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Endogenous versus exogenous exposure to N-nitroso compounds and gastric cancer risk in the European Prospective Investigation into Cancer and Nutrition (EPIC-EURGAST) study

Jakszyn, Paula ; Bingham, Sheila ; Pera, Guillem ; Agudo, Antonio ; Luben, Robert ; Welch, Ailsa ; Boeing, Heiner ; del Giudice, Giuseppe ; Palli, Domenico and Saieva, Calogero , et al. (2006) In Carcinogenesis 27(7). p.1497-1501
Abstract
The risk of gastric cancer (GC) associated with dietary intake of nitrosodimethylamine (NDMA) and endogenous formation of nitroso compounds (NOCs) was investigated in the European Prospective Investigation into Cancer and Nutrition (EPIC). The study included 521 457 individuals and 314 incident cases of GC that had occurred after 6.6 average years of follow-up. An index of endogenous NOC (ENOC) formation was estimated using data of the iron content from meat intake and faecal apparent total NOC formation according to previous published studies. Antibodies to Helicobacter pylori and vitamin C levels were measured in a sub-sample of cases and matched controls included in a nested case-control within the cohort. Exposure to NDMA was < 1 mu... (More)
The risk of gastric cancer (GC) associated with dietary intake of nitrosodimethylamine (NDMA) and endogenous formation of nitroso compounds (NOCs) was investigated in the European Prospective Investigation into Cancer and Nutrition (EPIC). The study included 521 457 individuals and 314 incident cases of GC that had occurred after 6.6 average years of follow-up. An index of endogenous NOC (ENOC) formation was estimated using data of the iron content from meat intake and faecal apparent total NOC formation according to previous published studies. Antibodies to Helicobacter pylori and vitamin C levels were measured in a sub-sample of cases and matched controls included in a nested case-control within the cohort. Exposure to NDMA was < 1 mu g on average compared with 93 mu g on average from ENOC. There was no association between NDMA intake and GC risk (HR, 1.00; 95% CI, 0.7-1.43). ENOC was significantly associated with non-cardia cancer risk (HR, 1.42; 95% CI, 1.14-1.78 for an increase of 40 mu g/day) but not with cardia cancer (HR, 0.96; 95% CI, 0.69-1.33). Although the number of not infected cases is low, our data suggest a possible interaction between ENOC and H.pylori infection (P for interaction = 0.09). Moreover, we observed an interaction between plasma vitamin C and ENOC (P < 0.02). ENOC formation may account for our previously reported association between red and processed meat consumption and gastric cancer risk. (Less)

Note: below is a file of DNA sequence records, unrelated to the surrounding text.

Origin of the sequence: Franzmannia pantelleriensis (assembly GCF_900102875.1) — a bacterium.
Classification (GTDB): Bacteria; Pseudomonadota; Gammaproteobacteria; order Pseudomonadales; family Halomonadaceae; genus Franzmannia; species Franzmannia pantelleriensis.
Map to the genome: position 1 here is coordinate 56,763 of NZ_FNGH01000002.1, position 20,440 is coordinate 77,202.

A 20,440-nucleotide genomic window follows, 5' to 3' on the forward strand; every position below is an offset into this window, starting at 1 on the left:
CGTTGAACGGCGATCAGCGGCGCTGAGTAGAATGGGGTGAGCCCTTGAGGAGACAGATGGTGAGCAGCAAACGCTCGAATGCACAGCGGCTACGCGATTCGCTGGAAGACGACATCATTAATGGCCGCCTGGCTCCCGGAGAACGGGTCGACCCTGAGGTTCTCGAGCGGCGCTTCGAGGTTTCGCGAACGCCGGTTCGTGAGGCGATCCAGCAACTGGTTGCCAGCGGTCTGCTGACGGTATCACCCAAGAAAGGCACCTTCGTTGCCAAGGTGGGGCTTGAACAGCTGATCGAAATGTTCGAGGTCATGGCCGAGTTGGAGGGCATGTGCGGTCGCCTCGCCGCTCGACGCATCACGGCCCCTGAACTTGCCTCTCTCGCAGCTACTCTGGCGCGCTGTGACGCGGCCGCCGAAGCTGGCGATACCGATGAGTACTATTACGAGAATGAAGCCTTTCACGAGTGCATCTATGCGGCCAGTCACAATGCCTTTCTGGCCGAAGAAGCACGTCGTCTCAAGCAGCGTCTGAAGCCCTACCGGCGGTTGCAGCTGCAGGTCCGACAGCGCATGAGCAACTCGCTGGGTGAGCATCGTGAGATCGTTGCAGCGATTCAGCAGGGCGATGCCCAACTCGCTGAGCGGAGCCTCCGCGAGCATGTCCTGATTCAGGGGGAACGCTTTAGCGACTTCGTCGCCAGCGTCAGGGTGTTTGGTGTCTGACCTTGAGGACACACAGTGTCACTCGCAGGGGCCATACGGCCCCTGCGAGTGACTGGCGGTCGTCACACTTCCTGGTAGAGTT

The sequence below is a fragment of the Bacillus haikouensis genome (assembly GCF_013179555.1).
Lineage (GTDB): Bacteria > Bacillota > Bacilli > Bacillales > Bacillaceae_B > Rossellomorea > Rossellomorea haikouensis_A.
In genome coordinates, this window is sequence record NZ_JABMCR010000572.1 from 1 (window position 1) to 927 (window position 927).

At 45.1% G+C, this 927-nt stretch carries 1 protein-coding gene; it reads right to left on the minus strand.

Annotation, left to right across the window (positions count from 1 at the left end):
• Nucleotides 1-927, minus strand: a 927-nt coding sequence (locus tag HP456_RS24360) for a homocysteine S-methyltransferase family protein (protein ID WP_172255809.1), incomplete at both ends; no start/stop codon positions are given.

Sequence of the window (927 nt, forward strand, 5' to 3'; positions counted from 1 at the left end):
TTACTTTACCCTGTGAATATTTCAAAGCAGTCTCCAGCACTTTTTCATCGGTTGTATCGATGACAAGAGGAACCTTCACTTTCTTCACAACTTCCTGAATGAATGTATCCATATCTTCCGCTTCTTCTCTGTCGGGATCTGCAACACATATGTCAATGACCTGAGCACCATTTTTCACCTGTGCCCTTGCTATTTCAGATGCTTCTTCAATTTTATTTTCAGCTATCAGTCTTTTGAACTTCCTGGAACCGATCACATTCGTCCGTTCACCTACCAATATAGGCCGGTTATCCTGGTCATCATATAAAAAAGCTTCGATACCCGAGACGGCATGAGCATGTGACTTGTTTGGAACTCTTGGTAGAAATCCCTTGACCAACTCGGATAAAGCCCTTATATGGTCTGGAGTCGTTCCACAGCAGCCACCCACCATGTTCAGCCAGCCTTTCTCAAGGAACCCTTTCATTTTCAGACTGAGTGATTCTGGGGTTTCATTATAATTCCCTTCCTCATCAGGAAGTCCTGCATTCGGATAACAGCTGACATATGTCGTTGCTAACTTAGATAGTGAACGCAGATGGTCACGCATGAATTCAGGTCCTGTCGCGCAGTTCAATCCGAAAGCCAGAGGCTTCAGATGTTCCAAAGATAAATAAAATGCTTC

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Carcinogenesis
volume
27
issue
7
pages
1497 - 1501
publisher
Oxford University Press
external identifiers
  • pmid:16571648
  • wos:000238906200024
  • scopus:33745596410
ISSN
0143-3334
DOI
10.1093/carcin/bgl019
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English
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a6b33902-537c-4452-9edc-a2ba83c17134 (old id 402292)